of fountains, for the dungeon damp,
cobbled dark of the passageways?
My dead would never come here.
People of sand and sunlight, people
of snow and mountains. Who are these dead,
collective dead, poets so love to write of ?
My dead were never collective, were
as singular as they were in life, touching
all four points of the compass, homeless
as these bells. Their names won’t thread
on a string, and too few of them for chains.
Down in the catacombs, the walls are made
of water, but not sweet domestic water
to cup in palms, sluice in public baths –
no, underworld water, rivers of dream
and nightmare, rivers of sons and daughters.
My living dead cling to their curtained rooms,
dim corridors, wedged open doors to parlours.
But the dead come one by one: each has
a stanza in the heart, each an echo chamber.
I have heard two voices in the river,
one of the singer, one of the listener
and both were the voices of poetry.
One was a daughter and one a son,
one would listen as the other ran on
and both could do either equally.
Where one was blind, the other was dumb,
when one of them wept, the other grew numb,
changing place simultaneously.
I have felt two terrors in my heart.
If one fell silent, the other would start
but it was the silent one that broke me.
Time stepped in to heal the breach
till both of my terrors were out of reach
and I returned to normality.
But the river ran on, I knew it was there
in the either/or, the when and where,
hiding, dividing, mercilessly.
Enter the warmth of the Dead House,
green subaqueous light, soft planking
underfoot, piped rumblings overhead.
Turbines, beam engines, flex their muscle,
lagged iron, steel, lift ten-ton weights.
The coal bunkers are eerily silent,
blacked in, set back in brick pilasters.
What do they know of water, ambient
memories of river? Steel cables
are all they know of sky, slow roar
of the city, trundling above on giant rails.
We ourselves are the drums, arteries,
hollows through which the sounds vibrate.
There is nothing inside the Dead House.
What is inside, inside the rust-stained walls,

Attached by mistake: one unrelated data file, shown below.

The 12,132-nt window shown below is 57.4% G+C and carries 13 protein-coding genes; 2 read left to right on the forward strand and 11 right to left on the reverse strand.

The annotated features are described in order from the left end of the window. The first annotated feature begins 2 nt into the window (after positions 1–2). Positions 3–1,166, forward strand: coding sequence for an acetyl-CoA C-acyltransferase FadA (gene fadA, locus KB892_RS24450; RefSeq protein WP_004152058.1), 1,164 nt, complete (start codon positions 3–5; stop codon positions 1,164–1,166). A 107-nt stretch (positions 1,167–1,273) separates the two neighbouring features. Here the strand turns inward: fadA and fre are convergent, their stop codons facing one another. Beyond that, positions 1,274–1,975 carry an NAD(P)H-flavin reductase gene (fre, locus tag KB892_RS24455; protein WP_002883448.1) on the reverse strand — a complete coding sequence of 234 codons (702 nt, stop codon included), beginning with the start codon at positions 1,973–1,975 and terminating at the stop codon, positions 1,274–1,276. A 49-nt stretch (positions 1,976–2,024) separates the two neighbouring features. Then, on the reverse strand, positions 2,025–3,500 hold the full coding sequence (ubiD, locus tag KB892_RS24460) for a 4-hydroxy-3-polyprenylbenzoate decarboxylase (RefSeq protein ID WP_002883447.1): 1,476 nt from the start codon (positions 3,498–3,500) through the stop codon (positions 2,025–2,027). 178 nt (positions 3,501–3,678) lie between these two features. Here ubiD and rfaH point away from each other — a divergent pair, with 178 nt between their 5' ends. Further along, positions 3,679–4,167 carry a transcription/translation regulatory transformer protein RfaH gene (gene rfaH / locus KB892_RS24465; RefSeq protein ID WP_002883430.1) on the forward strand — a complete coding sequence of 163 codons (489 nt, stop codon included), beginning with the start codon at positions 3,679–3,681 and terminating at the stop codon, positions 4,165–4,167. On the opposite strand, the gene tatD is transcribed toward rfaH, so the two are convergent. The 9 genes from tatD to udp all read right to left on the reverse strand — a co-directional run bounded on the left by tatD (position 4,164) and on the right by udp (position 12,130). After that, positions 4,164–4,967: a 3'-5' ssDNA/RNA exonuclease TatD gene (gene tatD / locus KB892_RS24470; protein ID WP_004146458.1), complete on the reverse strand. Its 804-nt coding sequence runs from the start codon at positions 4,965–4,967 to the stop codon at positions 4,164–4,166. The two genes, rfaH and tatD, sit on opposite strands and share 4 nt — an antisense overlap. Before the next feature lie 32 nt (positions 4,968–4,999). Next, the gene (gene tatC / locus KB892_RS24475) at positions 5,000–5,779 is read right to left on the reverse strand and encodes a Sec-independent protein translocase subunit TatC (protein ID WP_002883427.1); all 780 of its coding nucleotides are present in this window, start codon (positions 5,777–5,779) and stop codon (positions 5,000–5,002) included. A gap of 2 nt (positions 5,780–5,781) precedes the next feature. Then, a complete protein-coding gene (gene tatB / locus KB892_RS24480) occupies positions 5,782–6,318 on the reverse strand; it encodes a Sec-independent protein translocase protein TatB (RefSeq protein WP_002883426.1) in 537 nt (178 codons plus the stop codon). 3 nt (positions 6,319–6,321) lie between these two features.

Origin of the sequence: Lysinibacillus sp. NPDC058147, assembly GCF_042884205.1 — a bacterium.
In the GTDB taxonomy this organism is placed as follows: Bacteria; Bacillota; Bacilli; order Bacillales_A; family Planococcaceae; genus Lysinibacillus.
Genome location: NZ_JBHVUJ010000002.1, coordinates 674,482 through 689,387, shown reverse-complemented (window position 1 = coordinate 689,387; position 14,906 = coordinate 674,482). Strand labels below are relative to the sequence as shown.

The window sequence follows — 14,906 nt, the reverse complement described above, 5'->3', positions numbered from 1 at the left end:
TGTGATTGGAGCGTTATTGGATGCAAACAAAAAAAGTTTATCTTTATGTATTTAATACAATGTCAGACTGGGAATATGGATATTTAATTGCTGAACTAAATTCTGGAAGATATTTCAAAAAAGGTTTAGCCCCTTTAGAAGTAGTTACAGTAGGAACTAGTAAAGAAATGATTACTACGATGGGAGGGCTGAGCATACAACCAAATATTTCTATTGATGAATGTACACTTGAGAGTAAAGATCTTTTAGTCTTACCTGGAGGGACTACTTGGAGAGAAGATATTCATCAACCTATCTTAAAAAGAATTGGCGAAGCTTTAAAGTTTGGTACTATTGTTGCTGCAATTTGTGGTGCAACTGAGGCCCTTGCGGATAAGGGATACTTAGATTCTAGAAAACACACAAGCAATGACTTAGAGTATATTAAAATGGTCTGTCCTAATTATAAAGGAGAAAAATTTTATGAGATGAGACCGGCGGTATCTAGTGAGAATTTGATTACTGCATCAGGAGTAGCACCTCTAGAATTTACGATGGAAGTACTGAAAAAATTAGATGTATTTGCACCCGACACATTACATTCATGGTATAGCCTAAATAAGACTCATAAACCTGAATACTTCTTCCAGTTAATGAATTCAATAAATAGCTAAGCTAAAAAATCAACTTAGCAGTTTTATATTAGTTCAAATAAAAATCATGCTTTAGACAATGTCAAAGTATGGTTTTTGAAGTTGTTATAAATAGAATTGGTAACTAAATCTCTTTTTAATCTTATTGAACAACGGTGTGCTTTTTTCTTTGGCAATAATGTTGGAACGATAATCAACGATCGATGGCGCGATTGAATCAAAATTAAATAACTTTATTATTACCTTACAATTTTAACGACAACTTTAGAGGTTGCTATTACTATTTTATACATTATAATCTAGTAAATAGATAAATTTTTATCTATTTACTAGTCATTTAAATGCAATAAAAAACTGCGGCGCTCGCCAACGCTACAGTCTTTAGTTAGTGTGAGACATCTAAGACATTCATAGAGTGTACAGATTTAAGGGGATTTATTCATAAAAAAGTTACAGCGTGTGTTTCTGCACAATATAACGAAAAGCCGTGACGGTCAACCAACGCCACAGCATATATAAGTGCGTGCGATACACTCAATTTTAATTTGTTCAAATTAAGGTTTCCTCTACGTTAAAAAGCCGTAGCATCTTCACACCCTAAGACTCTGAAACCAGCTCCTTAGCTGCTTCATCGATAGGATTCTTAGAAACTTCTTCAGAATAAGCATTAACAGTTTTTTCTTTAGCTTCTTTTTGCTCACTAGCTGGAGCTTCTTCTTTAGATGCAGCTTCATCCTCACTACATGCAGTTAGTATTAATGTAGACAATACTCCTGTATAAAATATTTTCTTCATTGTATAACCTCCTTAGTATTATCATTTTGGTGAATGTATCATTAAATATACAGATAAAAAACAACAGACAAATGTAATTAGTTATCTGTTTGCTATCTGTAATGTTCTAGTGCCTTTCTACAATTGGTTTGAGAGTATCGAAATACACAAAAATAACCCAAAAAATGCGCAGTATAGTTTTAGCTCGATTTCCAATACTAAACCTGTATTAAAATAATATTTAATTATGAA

trapped, enormous, are the unfathomable
languages of water. Nothing to do here
but feel. Listen. Choose to forget.
I never remember my dreams.
I wake exhausted from them.
And when I do it feels like
I’m wearing a skin inches thick –
glutinous and alien. I never remember
my dreams for I’m not who I am in them,
what bred them. God forbid
I should write, then read them
through the glass of a vivarium
when I could be out in the sun!
I’m not answerable to the dark.
Let others sing the snake.
For a tidy soul, one who relishes balance
and, above all, symmetry, to be pencilled in
at a corner of this courtyard is to inhabit
nothing so much as an architectural drawing.
Shadows under arches cross-hatched, banded
masonry, pediments, lintels, balustraded
parapets punctuating rooflines, become
two-dimensional, perfect in perspective.
But into the frame, like a princess in a story,
runs a young girl through the fountains, sparkles
on her dress and sash pink, silver, green.
She squeals, she streams; her father in city clothes
holding ready a large white handkerchief,
her grandfather in the shade reading a leaflet
in his quiet greys and signet rings.
Not the bells, whistle buoy in the distance,
fountains sparkling in the sun, but an Indian
lunchtime outing has served to make us real.
I barely cried. When my father died,
and my grandfather before him,
when I heard the news, I smiled.
Some force pulling up the corners
of my mouth so irresistibly
it was all I could do not to laugh.
Some people cry for months, even if
they live abroad, the more so for not
being there, for the guilt, anger, love.
As far as death goes, I’m a child.
With a child’s curiosity, I wonder
what they look like. ‘Like an angel’,
they said of him who was no angel,
‘clean as a baby, not a mark’.
I remember the soles of his feet, my Dad,
pumiced and soft. The safety pin
he pinned to the lower end of his sheet
for fear it would touch his mouth.
Today sympathy is our watchword. Sympathy
and symmetry, a line of sun and shadow cutting us
into perfect halves at 5pm the clock confirms.
And dividing the blue above, a vapour trail,
long as the courtyard’s wide, driving its parallels.
Granite glints, silver water throws clouds of spray –
great silver fans of diamond. Pigeons burble
contentedly, sun warms the wool of our coats, settles
on a cheek or two to burn. Strawberry red, red
as cherry pulp are the pigeon’s three spread talons.
Up and over it climbs the iron strut of the chair.
Could it be drums at play, softly in the lightwells?
The river winding up for the day, packing away
its instruments? And the bell calls, lucidly in silence.
A woman is wearing a rose, two of them in her hair.